Doctor insights on:
Cervical Transforaminal Epidural Injection
Yes: It can be given in this situation but often times not preferable. The reason being, if the disc situation were to worsen during procedure positioning(ie, someone developes a neurologic deficit) it would be unclear as to what caused the deficit-the epidural or the disc. A laboring pregnant woman may receive an epidural, but the above situation and risks must be understood by patient. ...Read moreSee 1 more doctor answer
Epidural injections treat either acute or chronic pain. The most common epidural injections are to treat labor pain and usually include an indwelling catheter that provides continuous treatment until the baby is delivered. The medicine is a local anesthetic +/- opiod. Epidural injections also include single shot injections to treat chronic back pain. These usually include ...Read more
For Back Pain: Lumbar facet injections are meant to be diagnostic and not therapeutic to see if the facets are the cause of back pain. They should always be done under fluoroscopic guidance and pain always should be recorded on a scale for 6 hours following the procedure. If greater than 50% relief for at least six hours this proves facet mediated pain and a rhizotomy may be indicated for longer lasting relief. ...Read moreSee 3 more doctor answers
Can a person get cervical and thoracic spine pain after a lumbar transforaminal epidural steroid injection?
No difference: Epidural injections can be done to relieve pain and inflammation from a number of spinal conditions; risks are the same. Tenderness at the injection site is common but doesn't last long. More serious problems such as bleeding, infection, or nerve damage are very rare but possible; these injections should only be done by trained physicians. ...Read moreSee 1 more doctor answer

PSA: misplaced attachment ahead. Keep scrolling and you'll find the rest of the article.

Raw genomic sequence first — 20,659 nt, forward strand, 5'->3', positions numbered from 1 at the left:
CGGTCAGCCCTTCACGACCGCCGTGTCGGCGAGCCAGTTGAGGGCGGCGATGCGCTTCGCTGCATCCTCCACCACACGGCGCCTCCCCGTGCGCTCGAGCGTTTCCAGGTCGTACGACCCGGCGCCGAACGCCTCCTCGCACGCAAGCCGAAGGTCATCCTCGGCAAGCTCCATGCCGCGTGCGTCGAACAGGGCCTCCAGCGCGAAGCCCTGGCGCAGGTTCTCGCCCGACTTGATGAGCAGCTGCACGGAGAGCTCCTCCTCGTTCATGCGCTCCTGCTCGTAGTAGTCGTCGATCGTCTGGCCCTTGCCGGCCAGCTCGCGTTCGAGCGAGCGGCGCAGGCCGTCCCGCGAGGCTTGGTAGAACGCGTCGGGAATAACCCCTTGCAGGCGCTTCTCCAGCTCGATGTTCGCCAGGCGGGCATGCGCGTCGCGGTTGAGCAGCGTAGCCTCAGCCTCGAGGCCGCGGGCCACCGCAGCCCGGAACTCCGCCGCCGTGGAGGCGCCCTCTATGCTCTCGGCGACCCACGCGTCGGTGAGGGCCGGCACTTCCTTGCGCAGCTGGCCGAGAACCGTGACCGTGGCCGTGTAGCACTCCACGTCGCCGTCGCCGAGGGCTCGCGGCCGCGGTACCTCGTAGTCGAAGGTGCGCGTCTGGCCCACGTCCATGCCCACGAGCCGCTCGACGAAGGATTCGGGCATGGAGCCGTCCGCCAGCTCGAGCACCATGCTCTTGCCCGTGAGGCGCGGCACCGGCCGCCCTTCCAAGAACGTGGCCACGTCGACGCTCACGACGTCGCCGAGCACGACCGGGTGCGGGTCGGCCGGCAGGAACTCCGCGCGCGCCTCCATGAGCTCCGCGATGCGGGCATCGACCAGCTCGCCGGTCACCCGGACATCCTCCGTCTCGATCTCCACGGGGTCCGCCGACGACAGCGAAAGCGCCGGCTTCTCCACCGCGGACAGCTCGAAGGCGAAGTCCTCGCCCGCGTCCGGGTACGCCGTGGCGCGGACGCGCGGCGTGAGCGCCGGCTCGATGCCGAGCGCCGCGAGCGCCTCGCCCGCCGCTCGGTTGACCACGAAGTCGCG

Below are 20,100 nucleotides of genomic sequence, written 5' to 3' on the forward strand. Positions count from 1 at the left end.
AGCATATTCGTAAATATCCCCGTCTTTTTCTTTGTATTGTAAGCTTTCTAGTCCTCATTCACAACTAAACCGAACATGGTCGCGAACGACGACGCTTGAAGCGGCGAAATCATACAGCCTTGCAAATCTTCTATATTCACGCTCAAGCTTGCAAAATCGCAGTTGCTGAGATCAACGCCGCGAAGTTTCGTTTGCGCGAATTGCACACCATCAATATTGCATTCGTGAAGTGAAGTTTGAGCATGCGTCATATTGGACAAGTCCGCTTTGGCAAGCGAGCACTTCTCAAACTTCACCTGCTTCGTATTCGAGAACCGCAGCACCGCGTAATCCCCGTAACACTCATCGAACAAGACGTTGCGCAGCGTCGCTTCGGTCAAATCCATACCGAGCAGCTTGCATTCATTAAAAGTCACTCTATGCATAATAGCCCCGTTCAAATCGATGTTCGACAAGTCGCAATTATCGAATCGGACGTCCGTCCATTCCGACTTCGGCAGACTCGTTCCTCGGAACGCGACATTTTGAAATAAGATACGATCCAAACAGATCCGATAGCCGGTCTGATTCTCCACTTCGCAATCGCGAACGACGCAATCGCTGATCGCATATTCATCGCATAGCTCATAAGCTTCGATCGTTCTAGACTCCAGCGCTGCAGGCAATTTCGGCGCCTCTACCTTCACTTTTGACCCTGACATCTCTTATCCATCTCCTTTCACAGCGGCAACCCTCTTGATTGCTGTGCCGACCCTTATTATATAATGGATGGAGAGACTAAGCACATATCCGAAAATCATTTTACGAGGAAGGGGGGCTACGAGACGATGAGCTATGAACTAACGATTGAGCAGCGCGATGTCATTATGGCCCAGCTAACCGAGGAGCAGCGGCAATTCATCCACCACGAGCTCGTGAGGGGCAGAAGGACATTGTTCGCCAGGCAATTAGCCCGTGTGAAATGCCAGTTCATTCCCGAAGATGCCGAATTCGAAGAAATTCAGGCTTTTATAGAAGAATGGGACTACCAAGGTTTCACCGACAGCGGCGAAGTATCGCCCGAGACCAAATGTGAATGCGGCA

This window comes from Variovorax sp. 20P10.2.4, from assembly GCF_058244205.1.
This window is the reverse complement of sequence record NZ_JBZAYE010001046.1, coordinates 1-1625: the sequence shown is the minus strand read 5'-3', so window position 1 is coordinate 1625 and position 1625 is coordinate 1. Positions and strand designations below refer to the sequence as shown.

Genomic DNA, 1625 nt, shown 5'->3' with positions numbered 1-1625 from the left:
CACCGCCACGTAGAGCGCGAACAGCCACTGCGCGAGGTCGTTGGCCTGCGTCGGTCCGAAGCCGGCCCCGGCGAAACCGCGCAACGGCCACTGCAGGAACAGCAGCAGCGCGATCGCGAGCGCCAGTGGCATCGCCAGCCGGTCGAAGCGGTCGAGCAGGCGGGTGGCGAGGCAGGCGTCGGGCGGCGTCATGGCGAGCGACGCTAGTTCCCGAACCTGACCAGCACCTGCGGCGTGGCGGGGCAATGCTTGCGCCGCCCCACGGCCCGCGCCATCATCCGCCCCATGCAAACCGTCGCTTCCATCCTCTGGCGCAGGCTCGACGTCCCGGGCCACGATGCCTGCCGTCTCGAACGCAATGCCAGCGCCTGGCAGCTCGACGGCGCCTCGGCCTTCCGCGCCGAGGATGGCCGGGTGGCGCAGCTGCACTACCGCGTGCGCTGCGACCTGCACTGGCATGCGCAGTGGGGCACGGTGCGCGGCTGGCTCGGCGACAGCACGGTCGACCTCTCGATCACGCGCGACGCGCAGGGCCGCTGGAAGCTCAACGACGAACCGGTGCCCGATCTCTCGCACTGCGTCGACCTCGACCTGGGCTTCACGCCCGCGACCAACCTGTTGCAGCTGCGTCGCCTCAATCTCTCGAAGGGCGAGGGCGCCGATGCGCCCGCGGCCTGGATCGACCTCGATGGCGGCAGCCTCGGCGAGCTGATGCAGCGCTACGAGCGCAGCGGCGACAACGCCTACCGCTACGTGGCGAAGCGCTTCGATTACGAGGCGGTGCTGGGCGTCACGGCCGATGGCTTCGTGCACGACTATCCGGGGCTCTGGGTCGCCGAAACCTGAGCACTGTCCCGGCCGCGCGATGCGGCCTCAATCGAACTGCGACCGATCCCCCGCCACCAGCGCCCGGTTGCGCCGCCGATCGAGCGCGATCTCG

Under Xray Guidance: A facet injection is a minimally invasive procedure that can temporarily relieve back pain caused by inflamed facet joints. A facet injection includes both a long-lasting corticosteroid and an anesthetic numbing agent. The drugs are delivered to the painful facet joint, either inside the joint capsule or in the tissue surrounding the joint capsule. ...Read moreSee 1 more doctor answer
Great Question: Unfortunately, there is no good literature to give exact amount of time that a patient might expect to receive relief from any type of epidual steroid injection. Caudals are usually done for spinal stenosis or complex fused spines fo relief of pressure on nerve structures. No two spines are alike. They are like snow flakes and fingerprints and so different are patient responses. ...Read moreSee 3 more doctor answers
Yes, very accurate: Ct guided procedure gives excellent "accuracy" in guiding the needle to the exact location to be injected. The process involves highly trained docs/technicians to get incredible pin-point accuracy. Best of luck if you are undergoing the procedure. ...Read more
ESI complication: The potential risks associated with epidural steroid injection include spinal headache from a dural puncture, bleeding, infection, allergic reaction, and nerve damage / paralysis. Corticosteroid side effects may cause weight gain, water retention, hot flashes, mood swings or insomnia, and elevated blood sugar levels in people with diabetes. ...Read moreSee 3 more doctor answers
Is cervical interlaminar epidural block always better than cervical facet block? If interlaminar was no help, can facet joint block be helpful?
Ok, had facet joint injections-thoaracic, after epidurals failed...What is next pain management 4 thoracic spine 6 bulgd disc, help?
Different Areas: Facet injections are used for typical whiplash and arthritic pain that emanates from the facet joint in the spine which is in the back of spine. The epidural steroid injection can help with the same, however typically is used to treat the spinal nerve pain that is due to spinal stenosis or herniated disk that is pinching the exiting spinal nerve(s) which is in the front of spine area. ...Read moreSee 2 more doctor answers
The epidural space is an anatomical space just outside the fluid filled sac that contains the spinal cord and brain. Anesthesiologists and pain physicians are skilled at placing needles or catheters (tubes) into this space in the spinal canal to administer medications. These medicines can treat the pain of surgery or labor. These medicines can also be used to treat chronic ...Read more
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